But what do small animals like ants have to do with humans, you wonder? That’s fairly easy. Like ants (and particularly ugly rats), humans are social creatures. Obviously the main vehicle of sociality – the mechanism, if I will – is the brain. Try to imagine brains without sociality? Didn’t think so. So by the transitive property of sociobiology, defended most recently by the alien researcher M.L. Henneman, it is safe – nay, invincible – to assume that the discovery extends to us.

(HT: Jason Rosenhouse, Chad Orzel, and E.O. Wilson)

Peter Woit, Matt Strassler, and Jester on dark matter

Readers know quite well that I have carefully deconstructed the pseudo-scientific belief in dark matter timeless time after timeless time again (here and here).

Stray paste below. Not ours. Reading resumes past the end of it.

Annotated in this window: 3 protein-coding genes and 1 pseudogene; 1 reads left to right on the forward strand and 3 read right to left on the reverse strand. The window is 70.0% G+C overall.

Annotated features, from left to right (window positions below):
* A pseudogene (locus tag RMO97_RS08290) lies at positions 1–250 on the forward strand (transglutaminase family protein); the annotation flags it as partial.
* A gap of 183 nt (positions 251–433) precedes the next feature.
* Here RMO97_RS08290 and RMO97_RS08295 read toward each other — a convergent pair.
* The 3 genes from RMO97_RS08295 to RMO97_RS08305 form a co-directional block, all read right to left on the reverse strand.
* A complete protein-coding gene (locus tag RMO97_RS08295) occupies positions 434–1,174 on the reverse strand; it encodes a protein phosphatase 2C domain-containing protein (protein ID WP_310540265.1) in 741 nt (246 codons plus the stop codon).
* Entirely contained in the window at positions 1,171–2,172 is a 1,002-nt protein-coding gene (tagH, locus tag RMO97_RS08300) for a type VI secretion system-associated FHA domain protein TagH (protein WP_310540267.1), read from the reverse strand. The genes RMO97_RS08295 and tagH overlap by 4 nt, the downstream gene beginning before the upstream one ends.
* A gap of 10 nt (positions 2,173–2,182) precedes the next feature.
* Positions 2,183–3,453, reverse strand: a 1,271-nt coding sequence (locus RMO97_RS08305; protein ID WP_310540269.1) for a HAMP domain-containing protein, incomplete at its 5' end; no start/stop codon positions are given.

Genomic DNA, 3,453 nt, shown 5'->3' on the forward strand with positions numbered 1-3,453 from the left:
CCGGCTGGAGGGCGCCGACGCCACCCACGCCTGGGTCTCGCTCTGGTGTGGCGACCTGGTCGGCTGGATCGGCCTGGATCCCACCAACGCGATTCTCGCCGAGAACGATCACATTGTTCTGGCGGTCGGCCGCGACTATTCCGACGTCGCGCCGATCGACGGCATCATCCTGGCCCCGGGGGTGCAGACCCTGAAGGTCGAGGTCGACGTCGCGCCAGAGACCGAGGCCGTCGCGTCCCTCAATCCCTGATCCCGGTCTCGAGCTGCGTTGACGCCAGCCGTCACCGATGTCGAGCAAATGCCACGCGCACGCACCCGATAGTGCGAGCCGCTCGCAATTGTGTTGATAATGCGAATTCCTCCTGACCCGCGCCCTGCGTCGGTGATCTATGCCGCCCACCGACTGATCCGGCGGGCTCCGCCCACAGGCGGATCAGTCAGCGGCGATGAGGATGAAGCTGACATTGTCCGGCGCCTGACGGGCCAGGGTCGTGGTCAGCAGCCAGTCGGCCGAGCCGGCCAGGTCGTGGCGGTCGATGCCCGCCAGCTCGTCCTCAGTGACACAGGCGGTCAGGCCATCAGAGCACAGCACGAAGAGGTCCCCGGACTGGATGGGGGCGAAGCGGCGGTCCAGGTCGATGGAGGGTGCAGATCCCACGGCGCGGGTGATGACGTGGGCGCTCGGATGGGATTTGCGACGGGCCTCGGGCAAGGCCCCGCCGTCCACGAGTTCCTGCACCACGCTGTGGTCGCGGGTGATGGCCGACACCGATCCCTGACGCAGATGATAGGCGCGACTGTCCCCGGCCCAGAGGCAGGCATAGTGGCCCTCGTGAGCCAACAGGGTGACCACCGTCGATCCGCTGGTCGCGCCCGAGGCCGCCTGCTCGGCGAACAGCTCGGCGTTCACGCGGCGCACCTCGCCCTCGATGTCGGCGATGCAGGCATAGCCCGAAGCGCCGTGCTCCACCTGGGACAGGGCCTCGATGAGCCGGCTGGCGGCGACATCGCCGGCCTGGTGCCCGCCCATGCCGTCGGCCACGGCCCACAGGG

It is important to remember that I am not the only one who is capable of doing this. I stand shoulder-to-shoulder with other giants, e.i. Columbia’s flagship mathematician, Peter Woit, who destroys dark matter here. Peter himself links to two others, Jester and Matt Strassler.

I have officially lost count of the nails in the seas of coffins of dark matter, like finding a needle in the sands on the seashore.

Scientists fail to accurately measure imaginary objects

Nature reports that physicists can’t seem to get straight what the measurements are of the invisible objects they invented. I’ve disproved the existence of subatomic particles here, and I demonstrated the desperate dishonesty of the scientific establishment here. Unfortunately the latter link no longer contains a working video; it’s very likely that Harvard ordered it taken down due to my bringing attention to the scandal.